HONDA VT1300CX FURY (2010 - 2013) Review
- Harley clone cruiser
- Reliable like all Hondas
- Big torquey engine
At a glance
|Owners' reliability rating:|
Overall ratingNext up: Ride & brakes
As Japanese customs go, the Honda Fury (codenamed VT1300CX) is arguably the best Harley-Davidson clone to date. Its looks are radical for a Japanese custom, majoring more on a raked-out chopper design than a straightforward custom or cruiser, and Honda America’s design team should be applauded for this.
- Related: Best cruiser motorbikes
Now add an engine that is typical Honda – perfect fuelling, gearbox and gutsy, complete with fuss-free shaft drive – and Honda has a recipe for success. Or has it? Unfortunately the Fury also comes with the usual Japanese smattering of cheapness in the shape of chromed plastic everywhere. From rocker cover tops to drive cases, all plastic. It’s the detailing that knocks points off the Fury’s score.
There's a great online community for this bike. Once you've read this review and our owners' reviews, why not check out the Honda Fury Forum?
Watch: Honda Fury vs Harley-Davidson Rocker C
Ride quality & brakesNext up: Engine
It’s hard to believe a bike with a 1805mm wheelbase, 21in front wheel and a kerb weight figure to keep the Goodyear airship anchored could be anything but stable, but that is the Fury. With its plush suspension the Fury soaks up the biggest lumps and bumps, but also takes away any feedback from either tyre.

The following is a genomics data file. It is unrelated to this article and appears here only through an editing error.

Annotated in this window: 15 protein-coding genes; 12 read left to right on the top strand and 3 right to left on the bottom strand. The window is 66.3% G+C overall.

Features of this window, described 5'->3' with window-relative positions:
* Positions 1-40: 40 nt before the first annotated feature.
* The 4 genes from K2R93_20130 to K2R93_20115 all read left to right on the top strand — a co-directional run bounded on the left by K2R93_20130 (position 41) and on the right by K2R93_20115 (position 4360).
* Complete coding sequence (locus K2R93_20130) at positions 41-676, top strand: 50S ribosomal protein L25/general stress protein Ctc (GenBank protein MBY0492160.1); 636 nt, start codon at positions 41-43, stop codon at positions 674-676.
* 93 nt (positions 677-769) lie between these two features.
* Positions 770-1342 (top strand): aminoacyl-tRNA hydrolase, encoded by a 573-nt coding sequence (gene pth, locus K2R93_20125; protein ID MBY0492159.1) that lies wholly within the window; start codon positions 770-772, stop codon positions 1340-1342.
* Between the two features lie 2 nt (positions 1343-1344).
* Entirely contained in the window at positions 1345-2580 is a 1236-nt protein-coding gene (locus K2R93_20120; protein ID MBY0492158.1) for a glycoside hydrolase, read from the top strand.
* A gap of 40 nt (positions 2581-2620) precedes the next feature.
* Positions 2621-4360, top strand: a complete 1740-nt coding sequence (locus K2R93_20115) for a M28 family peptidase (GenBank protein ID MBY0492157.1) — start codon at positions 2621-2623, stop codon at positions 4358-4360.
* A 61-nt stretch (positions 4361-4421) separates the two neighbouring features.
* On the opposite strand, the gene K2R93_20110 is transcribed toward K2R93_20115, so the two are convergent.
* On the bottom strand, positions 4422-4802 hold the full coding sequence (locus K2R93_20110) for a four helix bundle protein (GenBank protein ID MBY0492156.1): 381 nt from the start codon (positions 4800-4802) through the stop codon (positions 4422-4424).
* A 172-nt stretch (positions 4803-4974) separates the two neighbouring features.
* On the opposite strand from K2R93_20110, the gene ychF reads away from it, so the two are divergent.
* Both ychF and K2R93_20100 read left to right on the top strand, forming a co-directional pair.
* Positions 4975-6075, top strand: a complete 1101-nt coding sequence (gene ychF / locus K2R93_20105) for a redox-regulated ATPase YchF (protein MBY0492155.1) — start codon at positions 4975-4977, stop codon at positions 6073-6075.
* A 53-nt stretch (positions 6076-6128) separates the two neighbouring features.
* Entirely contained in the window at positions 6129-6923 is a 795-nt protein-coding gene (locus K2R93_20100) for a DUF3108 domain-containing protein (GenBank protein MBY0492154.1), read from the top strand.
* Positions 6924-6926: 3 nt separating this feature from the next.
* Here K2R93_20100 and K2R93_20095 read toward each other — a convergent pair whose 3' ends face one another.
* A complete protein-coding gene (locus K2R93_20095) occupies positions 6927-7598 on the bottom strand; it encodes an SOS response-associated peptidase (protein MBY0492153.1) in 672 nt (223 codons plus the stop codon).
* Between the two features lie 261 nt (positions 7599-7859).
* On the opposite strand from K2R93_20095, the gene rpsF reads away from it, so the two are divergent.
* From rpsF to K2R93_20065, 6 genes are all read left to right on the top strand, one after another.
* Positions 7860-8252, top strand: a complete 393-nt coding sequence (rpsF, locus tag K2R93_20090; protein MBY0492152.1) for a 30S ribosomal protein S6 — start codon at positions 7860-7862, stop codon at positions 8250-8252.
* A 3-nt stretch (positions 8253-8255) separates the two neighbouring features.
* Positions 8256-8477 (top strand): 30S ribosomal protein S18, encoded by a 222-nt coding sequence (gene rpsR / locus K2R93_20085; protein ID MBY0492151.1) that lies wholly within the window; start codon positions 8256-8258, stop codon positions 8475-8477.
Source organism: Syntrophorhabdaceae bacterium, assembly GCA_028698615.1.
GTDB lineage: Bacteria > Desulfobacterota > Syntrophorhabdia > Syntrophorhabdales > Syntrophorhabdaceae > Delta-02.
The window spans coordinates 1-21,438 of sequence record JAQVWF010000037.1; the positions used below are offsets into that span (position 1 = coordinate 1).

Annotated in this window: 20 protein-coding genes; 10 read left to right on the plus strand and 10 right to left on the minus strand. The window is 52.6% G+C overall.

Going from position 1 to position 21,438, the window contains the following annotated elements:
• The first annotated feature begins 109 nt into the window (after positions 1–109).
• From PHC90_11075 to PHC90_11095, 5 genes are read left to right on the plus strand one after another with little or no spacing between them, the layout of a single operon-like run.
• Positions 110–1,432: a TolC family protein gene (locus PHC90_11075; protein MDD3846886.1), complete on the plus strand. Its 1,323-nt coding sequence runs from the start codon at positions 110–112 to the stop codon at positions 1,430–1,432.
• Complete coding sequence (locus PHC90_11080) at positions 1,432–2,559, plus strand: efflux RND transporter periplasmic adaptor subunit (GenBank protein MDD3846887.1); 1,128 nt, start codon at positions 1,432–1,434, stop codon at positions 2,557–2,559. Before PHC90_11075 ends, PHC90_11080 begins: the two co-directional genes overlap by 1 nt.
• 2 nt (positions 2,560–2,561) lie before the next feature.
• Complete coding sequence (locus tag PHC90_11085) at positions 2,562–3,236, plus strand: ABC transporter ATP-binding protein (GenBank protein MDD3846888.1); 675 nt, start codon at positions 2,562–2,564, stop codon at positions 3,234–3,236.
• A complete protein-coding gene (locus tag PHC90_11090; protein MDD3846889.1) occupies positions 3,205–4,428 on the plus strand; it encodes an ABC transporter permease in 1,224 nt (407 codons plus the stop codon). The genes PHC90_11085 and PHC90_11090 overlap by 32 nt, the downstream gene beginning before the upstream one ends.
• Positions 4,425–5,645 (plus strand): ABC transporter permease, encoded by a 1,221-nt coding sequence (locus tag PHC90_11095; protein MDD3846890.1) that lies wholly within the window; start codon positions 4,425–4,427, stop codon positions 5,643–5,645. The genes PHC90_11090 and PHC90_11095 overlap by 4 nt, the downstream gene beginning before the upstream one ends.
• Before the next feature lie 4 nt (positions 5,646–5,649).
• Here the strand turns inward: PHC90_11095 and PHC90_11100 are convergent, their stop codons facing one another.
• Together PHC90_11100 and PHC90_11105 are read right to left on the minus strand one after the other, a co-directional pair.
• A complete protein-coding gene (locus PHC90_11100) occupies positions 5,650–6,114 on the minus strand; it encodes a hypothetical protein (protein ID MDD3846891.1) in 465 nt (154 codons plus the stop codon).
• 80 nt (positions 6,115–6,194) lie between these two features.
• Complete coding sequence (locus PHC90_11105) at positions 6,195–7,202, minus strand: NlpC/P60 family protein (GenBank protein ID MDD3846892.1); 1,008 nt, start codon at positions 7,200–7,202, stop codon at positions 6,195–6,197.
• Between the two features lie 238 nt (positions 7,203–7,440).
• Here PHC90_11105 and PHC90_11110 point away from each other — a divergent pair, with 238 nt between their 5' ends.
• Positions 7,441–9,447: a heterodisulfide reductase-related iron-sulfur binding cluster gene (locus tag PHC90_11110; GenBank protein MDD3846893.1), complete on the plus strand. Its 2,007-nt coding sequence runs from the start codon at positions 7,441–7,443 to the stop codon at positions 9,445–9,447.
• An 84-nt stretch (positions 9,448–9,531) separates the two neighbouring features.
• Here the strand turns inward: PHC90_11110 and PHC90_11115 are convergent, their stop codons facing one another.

Not that big lean angle is possible due to insufficient ground clearance. Feet forward ride position isn’t as painful as it looks, in fact it’s quite pleasant because the seat is padded and supportive and the high bars and headlight keep a fair amount of windblast off the rider.
EngineNext up: Reliability
Water-cooled but you’d be hard pushed to notice at first – the radiator lives between the front, lower frame rails. For a large capacity (1312cc) 52° V-twin it is exceptionally smooth through its short rev range even with its claimed torque of 89ftlb whirling its way through the shaft drive.
Coupled with perfect electronics and fuelling, this includes a light action throttle) and you have a 303kg bike with a long wheelbase that is actually manageable and a doddle to ride.
Reliability & build qualityNext up: Value
Reliability is never going to be an issue on the Honda – every mechanical is tried and tested from being used on other models, or derivative of. Quality is arguable in the sense the paint and coatings are fine, but it’s the amount of cheap chromed plastic and lack of polished metals that cheapen it ie painted wheels and sidestand. And why only a piddly 12.8lt fuel tank?
Our Honda Fury owners' reviews show mainly positive remarks, with one owner stating the bike had too much plastic and another saying it needed more power. Other than that, it's a pretty decent score.
Value vs rivalsNext up: Equipment
At £12,071 the Fury was pitched well under the list price of top flight Harley customs, and made for value for money. However, it wasn’t a Harley and you have to question the £12k price for a Japanese replica.
If Honda could guarantee a long model life with all the back up of owners groups, lifestyle and full accessory brochure then second-hand prices will remain high rather than drop like every other Japanese machine.